Two years ago, a team of engineers and designers on Google’s Gmail team decided that Gmail wasn’t cutting it.
Google’s signature email program first hit the Web in 2004. In its earliest days, it was a godsend to everyone who battled against a daily rush of messages.
But email has once again become too onerous. There’s too much mail and it performs too many functions in our lives. Email is a place for correspondence, for status alerts from social networks and online stores and airlines, and a file system for transferring and storing important documents. For many people it’s also a to-do list and quasi-calendar, the central planner and task manager for your day. And though it is tremendously useful and will never die, email is also, for many people, completely annoying.
So the Gmail team decided to rethink email. “We decided, ‘What if we cleared our minds, started fresh, and built something new to help people get back to what mattered to them?’” said Alex Gawley, Gmail’s product director, in an interview at Google’s headquarters. “What if we did more of the work for them?”
The program that Mr. Gawley and his team have come up with isInbox, and Google on Wednesday plans to release a version for Android, iOS devices and the web on an invitation-only basis. Inbox isn’t an upgrade to Gmail. It’s a long-term replacement for it. Though Gmail isn’t going anywhere — Inbox’s creators stressed that they love Gmail and that Google plans to keep working on it — Inbox is meant to be your email system for the next decade. You’ll sign into Inbox with your Gmail account and you’ll see all your old messages there, and much of what you do in Inbox will be reflected in Gmail. But Google expects most people to use Inbox or Gmail, not both. In fact, both Mr. Gawley and Jason Cornwell, Gmail’s lead designer, say they get their mail through Inbox, not Gmail.
Google showed me an in-depth demo of Inbox, but I wasn’t given a chance to use it on my own email. What I saw of it looked interesting. Inbox replaces email’s familiar main screen — a list of subject lines and senders — with more thoughtfully designed previews of messages that share the overall aesthetic of a social-networking feed. When your friend sends you some photos, you see the pictures right on the main screen, and you can flip through and dismiss them without going into the message.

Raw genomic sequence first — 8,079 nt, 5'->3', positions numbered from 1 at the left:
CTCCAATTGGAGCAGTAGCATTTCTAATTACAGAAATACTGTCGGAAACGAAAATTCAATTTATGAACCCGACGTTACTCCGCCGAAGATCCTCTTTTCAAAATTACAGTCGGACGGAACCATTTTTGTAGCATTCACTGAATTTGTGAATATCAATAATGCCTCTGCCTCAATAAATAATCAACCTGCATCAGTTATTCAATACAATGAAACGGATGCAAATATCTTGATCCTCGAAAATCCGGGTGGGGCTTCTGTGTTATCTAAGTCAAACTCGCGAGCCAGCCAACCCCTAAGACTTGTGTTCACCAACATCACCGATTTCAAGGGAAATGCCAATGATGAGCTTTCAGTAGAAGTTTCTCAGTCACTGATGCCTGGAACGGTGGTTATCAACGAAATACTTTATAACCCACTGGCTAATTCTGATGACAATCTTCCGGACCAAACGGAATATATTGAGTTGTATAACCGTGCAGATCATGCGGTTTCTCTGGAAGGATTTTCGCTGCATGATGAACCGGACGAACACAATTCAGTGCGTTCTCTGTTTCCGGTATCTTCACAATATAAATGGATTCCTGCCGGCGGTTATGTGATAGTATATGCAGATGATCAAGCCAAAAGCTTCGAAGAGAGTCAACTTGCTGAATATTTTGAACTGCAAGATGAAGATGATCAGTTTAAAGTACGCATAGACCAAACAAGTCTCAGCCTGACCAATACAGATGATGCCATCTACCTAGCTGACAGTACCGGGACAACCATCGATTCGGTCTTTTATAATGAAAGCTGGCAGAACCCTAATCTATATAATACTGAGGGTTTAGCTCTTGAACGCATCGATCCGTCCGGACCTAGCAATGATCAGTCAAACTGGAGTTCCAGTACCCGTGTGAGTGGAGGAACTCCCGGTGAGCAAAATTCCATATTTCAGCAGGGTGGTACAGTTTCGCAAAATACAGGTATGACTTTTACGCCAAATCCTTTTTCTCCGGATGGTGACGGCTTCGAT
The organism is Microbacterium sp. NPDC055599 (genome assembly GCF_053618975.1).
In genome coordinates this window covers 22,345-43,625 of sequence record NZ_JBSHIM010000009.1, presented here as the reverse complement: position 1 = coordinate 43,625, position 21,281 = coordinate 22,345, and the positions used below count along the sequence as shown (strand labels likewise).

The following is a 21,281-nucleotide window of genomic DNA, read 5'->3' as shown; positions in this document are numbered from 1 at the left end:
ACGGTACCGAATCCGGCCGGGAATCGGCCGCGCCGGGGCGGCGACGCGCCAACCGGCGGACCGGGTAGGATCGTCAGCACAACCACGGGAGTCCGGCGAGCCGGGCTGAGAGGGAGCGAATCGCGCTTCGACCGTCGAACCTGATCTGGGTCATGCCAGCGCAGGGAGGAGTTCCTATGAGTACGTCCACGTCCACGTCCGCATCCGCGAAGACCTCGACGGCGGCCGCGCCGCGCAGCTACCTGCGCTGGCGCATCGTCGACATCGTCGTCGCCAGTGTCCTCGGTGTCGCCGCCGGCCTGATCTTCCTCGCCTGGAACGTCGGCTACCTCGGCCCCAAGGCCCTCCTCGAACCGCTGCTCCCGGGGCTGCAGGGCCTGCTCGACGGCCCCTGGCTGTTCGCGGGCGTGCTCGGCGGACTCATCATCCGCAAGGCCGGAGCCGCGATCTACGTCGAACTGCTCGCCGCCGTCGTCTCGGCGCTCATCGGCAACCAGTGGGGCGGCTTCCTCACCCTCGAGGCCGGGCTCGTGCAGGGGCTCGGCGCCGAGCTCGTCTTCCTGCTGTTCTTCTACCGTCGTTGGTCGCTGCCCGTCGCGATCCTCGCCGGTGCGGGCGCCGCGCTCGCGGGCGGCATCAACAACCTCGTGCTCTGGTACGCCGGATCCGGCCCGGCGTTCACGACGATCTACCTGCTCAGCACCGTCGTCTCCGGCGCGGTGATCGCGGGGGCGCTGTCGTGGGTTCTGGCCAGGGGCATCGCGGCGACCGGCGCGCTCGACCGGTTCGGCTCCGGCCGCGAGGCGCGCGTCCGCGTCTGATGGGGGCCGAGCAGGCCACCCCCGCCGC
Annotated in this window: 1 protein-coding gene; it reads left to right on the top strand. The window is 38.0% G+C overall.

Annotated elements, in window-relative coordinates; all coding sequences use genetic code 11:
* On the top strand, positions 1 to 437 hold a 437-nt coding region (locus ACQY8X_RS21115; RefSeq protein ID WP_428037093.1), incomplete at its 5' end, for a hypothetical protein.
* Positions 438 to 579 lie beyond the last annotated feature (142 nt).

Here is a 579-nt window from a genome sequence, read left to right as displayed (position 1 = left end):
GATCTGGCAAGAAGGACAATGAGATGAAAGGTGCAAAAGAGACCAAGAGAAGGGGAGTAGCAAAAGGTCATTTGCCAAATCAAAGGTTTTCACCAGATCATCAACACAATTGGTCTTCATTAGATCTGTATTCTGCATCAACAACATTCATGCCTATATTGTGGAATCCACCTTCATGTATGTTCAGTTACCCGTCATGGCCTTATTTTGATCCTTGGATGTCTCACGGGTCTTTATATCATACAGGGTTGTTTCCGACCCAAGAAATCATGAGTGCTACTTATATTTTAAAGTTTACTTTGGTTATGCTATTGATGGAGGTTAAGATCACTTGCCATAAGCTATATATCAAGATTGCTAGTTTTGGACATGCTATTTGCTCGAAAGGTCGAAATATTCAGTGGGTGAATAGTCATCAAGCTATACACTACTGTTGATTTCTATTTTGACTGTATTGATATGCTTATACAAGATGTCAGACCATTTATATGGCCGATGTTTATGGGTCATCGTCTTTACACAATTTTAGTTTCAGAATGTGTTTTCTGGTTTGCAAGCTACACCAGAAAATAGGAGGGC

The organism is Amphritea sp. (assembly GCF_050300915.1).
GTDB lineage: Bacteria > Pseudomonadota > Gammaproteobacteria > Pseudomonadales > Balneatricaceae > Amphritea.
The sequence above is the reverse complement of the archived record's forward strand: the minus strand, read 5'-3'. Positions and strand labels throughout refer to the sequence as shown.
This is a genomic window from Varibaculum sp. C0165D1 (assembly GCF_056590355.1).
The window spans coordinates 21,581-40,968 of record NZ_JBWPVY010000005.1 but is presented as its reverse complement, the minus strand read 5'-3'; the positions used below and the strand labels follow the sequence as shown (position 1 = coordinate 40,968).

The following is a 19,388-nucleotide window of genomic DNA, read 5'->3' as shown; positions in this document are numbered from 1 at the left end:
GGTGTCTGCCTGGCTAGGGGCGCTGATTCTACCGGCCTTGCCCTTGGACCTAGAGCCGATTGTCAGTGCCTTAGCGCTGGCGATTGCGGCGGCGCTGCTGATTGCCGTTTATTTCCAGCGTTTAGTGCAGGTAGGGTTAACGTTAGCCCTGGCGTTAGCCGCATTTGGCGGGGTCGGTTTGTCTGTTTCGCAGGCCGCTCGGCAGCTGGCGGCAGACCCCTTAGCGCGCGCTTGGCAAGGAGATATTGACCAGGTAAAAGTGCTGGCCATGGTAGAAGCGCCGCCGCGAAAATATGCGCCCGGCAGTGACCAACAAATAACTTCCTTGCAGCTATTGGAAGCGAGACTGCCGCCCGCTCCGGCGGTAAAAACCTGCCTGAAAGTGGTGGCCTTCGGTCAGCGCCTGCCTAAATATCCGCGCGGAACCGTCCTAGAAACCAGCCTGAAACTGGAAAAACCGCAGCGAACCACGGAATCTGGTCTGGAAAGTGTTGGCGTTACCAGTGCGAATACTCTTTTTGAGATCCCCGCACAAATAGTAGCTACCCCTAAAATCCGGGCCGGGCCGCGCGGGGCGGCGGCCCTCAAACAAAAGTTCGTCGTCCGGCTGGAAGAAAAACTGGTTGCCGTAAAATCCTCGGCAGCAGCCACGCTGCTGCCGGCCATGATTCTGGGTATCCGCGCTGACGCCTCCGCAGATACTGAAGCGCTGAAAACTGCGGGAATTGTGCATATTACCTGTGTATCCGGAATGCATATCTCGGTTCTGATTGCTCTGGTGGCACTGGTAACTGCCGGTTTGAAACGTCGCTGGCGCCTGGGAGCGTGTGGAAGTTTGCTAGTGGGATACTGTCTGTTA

Inbox also relies on Google’s data-mining prowess to improve these highlights. For instance, instead of showing you a message from your airline about your flight, it shows you real-time information about that flight gathered from the web. When you click on the highlight, you can always see the underlying message, but if the software does its job well, you won’t have to click on the message.
Finally, Inbox functions as a to-do list. You can create tasks and reminders that appear in your inbox alongside your messages. The tasks are super smart, pulling in relevant data to make them useful. If you type “call my dentist,” it might populate the task with your dentist’s phone number and only her office hours.
Some of these features aren’t completely novel. Inbox requires a series of gestures to navigate and sort your messages, a system that feels similar to that of Mailbox, an email start-up that was bought by Dropbox. (Box names are popular in Silicon Valley.) It also automatically categorizes some of your email in a way that Gmail and Outlook already do.
Overall, though, there’s enough that’s new in Inbox that I’m eager to give it a long-term whirl. I’ll report back if it improves how I deal with my messages, or if it’s just another gloss on a eternal tech problem.